Case Study

Slope Stability Analysis with Finite Element Method: Key Takeaways from an Open Pit Mine Design

Bench or slope failure can jeopardize the operational safety and productivity of an open pit mine, resulting in a great deal of time lost and additional costs to remediate. Comprehensive stability analyses in the developing stages of an open pit mine project can help you identify potential failures and plan suitable prevention measures which will ultimately save you time and money over the course of the mine’s lifecycle.

This case study is based on the paper by Daulet Dossymbek which was presented at the Rocscience International Conference in 2021, focuses on the stability analysis of the Vasilkovskoye open pit. Several critical areas, characterized by significant jointing of a blocky rock mass passing through the main haulage ramp, imposed a significant threat to the safety of the entire mine.

A numerical simulation was conducted using RS3’s finite element analysis to provide an in-depth understanding of the geological characteristics of the deposit, physical properties of rocks, and stress-strain state while analyzing the critical risk factors of the walls. Taking complex geometry and non-linear behaviour of the slope into account, the numerical modelling approach allowed for a more detailed stability evaluation than using conventional methods.

Rock mass characterization and design parameters

Rock mass characterization of slopes is an important first step in determining rock mass design parameters. Along with analyzing laboratory data of the Vasilkovskoye mine investigation, rock mass characterization was performed to obtain design input data for an accurate 3D numerical model.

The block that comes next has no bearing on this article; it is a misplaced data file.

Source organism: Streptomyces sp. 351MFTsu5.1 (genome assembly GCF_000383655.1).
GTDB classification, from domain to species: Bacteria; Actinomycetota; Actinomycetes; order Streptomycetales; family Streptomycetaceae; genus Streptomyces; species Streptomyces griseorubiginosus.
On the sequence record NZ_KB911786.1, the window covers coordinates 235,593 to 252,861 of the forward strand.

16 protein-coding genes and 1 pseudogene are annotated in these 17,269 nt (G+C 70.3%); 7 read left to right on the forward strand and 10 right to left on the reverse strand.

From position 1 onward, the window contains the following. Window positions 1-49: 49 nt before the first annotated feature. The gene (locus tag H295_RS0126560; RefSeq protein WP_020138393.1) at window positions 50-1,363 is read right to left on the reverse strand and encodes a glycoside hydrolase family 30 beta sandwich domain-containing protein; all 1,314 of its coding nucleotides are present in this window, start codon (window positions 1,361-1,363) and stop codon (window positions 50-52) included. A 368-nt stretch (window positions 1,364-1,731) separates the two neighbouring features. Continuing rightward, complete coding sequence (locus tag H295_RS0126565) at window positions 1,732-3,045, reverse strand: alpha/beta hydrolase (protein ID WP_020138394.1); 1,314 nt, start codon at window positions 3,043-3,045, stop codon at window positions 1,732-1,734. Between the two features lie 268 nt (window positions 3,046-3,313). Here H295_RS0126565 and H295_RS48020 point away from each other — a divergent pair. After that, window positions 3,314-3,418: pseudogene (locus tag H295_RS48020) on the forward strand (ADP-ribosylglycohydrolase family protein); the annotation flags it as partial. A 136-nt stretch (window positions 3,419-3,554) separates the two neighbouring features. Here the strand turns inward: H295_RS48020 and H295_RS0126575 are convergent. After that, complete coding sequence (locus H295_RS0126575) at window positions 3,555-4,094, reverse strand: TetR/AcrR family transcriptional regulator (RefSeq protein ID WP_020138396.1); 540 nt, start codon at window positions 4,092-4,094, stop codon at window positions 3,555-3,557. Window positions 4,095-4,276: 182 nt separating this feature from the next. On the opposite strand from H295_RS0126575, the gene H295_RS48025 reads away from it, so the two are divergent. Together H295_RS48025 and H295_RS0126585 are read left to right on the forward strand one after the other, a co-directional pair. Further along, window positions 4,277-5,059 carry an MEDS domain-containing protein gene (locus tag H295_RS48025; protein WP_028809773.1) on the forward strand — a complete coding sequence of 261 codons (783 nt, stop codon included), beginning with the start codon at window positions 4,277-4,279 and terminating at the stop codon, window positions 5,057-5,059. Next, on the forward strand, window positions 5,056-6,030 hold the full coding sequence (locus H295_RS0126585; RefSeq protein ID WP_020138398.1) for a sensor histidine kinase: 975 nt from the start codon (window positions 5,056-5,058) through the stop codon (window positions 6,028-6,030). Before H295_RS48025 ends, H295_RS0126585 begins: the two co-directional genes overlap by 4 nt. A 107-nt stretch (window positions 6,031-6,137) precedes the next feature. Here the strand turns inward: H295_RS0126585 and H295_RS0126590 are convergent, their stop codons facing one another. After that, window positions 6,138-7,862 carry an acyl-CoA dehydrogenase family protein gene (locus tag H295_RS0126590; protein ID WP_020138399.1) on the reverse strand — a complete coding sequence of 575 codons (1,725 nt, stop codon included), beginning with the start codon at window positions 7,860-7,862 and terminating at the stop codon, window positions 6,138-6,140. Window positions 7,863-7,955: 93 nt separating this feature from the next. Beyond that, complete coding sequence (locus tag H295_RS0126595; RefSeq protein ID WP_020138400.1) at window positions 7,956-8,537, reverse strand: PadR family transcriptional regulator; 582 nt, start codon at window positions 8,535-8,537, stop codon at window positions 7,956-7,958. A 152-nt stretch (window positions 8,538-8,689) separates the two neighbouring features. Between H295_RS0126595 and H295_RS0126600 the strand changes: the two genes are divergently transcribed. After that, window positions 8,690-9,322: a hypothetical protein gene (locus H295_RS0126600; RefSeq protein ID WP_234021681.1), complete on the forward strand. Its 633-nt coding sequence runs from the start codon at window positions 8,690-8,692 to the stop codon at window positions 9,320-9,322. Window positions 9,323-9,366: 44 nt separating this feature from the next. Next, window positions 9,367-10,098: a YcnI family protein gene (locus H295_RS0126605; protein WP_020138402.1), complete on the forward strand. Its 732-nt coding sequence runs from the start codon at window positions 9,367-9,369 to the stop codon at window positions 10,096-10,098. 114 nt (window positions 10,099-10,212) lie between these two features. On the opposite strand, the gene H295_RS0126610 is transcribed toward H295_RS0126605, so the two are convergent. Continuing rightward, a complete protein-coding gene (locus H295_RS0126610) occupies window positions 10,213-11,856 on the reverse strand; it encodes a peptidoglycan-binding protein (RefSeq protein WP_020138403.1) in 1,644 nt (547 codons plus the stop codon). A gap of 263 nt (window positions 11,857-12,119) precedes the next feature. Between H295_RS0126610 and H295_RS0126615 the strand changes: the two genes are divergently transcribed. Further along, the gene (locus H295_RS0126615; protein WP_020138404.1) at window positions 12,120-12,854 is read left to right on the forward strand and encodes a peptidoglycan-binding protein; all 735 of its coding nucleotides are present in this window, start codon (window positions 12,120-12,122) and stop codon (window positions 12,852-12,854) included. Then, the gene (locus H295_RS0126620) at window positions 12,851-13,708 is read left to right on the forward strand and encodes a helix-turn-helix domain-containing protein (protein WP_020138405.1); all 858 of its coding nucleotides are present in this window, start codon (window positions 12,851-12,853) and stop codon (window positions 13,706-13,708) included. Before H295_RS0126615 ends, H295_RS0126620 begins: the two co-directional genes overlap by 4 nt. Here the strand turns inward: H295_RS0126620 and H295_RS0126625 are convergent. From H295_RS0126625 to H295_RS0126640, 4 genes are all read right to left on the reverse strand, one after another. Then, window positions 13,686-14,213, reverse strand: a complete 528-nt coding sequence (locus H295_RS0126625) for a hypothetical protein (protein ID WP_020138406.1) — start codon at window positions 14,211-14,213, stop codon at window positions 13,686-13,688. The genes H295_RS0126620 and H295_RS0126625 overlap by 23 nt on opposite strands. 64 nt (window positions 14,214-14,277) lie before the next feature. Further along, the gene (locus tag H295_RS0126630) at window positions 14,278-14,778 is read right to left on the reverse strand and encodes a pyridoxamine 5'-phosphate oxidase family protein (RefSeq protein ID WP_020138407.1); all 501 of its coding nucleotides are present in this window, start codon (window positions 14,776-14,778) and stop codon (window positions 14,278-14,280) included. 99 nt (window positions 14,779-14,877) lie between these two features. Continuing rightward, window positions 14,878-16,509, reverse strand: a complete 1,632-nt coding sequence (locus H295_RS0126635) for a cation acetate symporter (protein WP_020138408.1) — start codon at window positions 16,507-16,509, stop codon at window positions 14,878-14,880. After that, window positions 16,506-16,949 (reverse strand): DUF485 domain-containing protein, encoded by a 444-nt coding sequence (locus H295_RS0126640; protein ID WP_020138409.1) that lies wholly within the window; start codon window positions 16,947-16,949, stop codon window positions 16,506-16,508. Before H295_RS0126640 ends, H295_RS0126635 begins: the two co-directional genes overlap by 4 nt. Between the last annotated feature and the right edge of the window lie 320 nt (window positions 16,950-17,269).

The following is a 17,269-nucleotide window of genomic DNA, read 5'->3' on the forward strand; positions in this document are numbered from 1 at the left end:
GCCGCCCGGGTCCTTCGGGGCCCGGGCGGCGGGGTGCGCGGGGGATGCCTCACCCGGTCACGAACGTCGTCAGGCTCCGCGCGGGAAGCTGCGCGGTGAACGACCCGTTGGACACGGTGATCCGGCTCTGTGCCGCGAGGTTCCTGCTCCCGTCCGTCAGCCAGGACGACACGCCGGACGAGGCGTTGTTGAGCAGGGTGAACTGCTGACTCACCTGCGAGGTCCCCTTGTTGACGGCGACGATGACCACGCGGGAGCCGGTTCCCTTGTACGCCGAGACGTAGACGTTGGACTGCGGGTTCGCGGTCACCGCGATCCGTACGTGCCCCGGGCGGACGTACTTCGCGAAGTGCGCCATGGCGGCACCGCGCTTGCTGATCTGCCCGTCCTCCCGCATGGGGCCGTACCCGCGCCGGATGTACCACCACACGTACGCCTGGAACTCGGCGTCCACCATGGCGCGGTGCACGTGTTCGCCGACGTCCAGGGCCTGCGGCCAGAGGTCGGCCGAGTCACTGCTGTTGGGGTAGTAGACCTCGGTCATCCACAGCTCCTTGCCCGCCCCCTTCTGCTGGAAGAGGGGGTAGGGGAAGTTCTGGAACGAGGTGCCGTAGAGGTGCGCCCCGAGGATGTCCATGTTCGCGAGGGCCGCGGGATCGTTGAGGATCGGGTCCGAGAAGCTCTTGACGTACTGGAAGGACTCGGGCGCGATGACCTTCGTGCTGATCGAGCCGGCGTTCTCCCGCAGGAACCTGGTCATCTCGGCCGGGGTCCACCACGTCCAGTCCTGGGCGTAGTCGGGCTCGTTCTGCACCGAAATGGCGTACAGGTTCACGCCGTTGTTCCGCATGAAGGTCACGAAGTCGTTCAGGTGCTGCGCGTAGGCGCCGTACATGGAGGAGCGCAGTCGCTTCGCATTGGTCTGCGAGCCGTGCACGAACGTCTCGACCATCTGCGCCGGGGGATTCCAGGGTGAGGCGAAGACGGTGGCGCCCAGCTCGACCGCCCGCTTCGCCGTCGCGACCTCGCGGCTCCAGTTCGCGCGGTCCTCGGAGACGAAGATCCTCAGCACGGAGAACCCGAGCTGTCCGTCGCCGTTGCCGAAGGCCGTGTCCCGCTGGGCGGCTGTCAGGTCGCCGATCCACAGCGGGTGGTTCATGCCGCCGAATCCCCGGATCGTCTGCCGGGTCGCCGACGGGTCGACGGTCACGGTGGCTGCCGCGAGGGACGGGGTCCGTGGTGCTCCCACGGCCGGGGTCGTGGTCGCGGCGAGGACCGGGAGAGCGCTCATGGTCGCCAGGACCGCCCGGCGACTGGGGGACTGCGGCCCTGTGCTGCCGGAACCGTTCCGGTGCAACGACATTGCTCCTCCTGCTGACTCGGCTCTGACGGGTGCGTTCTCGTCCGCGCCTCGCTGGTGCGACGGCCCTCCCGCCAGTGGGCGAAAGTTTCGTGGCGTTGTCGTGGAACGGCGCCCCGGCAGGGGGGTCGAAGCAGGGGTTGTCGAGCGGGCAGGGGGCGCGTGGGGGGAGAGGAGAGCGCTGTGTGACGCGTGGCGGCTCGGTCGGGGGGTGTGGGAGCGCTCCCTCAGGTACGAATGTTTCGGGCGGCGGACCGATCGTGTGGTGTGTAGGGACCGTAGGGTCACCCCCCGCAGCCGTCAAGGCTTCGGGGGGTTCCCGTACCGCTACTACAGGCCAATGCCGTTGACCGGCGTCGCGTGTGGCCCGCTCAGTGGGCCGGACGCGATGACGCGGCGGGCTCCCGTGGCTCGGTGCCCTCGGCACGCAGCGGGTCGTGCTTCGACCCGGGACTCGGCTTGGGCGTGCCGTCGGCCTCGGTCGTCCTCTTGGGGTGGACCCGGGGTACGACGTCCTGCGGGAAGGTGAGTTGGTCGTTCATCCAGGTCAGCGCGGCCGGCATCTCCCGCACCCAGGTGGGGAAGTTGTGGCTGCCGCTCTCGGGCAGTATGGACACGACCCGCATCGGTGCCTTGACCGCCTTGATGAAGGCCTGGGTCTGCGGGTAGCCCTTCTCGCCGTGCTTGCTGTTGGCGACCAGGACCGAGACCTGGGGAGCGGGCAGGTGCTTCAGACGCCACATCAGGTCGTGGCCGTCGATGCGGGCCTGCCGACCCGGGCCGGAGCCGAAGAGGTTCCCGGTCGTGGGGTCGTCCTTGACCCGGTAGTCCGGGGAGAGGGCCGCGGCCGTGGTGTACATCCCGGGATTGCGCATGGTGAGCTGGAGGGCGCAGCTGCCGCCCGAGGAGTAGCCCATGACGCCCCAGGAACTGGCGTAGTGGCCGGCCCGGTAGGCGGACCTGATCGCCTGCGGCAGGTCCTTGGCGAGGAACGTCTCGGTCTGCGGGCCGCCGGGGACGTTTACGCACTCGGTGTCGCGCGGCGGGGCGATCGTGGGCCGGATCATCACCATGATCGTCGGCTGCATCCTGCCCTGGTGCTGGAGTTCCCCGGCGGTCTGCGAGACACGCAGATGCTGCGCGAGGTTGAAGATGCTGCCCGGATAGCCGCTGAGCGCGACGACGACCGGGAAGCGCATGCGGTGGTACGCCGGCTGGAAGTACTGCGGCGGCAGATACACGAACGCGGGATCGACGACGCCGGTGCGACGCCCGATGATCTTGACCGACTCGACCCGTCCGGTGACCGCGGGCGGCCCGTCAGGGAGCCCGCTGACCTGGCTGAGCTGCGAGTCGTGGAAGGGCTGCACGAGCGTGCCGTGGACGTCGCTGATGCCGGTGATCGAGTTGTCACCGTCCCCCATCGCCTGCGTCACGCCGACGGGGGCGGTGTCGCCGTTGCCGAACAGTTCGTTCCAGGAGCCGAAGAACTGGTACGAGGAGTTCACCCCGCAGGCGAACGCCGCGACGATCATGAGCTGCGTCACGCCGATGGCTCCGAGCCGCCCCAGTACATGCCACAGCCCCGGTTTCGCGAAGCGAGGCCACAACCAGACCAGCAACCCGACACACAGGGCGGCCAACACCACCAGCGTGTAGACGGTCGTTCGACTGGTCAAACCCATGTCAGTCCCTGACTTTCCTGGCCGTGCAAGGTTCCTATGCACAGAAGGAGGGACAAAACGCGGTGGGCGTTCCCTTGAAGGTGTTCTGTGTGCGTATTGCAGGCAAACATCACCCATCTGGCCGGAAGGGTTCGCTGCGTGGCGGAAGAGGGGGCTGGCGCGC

Findings obtained from rock mass data analysis:

  • The top portion of the pit consisted of weak weathered rocks and could be distinguished from the base rock
  • The thickness of these rocks varied and encompassed several benches at higher elevations
  • The compressive strength of the weak rocks was less than 50 MPa
  • The laboratory strength test data identified a much lesser weathered rock mass beneath the weathered rock described above
  • Considering field data observation and borehole camera analysis, the GSI index greater than 70 was attributed to the deeper rock mass of the open pit mine

The three rock types identified at Vasilkovskoye were Granite and granodiorite, Quartz diorite / mix-diorite, and Gabbrodiorite. For the rock mass characterization, samples were collected from several boreholes located on the northeast side of the pit. The rock mass rating (RMR) and Geological Strength Index (GSI) were assessed at different elevations within the same region. The representative intact rock, rock mass RMR and GSI are summarized in Table 1.

Rock Type

Unit Weight (t/m3)

Young’s Modulus (GPa)

Pois.

Ratio

UCS

(MPa)

Cohesion

(MPa)

GSI

Fric tion◦

RMR

mi

mb

s

Granodiorite

2.6

58.9

0.24

92.9

8.18

70

40.6

62/72

8.39

2.875

0.035

Quartz Diorite

2.68

86.7

0.28

114.9

13.57

70

38.9

76

8.75

2.99

0.0357

Gabbro Diorite

2.9

86.7

0.28

100

13.57

70

36.9

76

8.5

2.9

0.035

Table 1. Summarized Intact Rock parameters and Rock Mass RMR and GSI

Evaluation with RSData: Rock mass design parameters

Rock mass design inputs were analyzed and further evaluated using RSData which helped identify the strength characteristics of rocks found in the Vasilkovskoye mine. The results of the assessment are shown in Figure 1.

The image shows minor principal and normal stress graphs and Hoek Brown classification of Granodiorite rock.
Figure 1. Rock mass-designed data determined for Granodiorite geotechnical unit.
The image shows minor principal and normal stress graphs and Hoek Brown classification of Quartz Diorite rock.
Figure 2. Rock mass designed data determined for Quartz Diorite geotechnical unit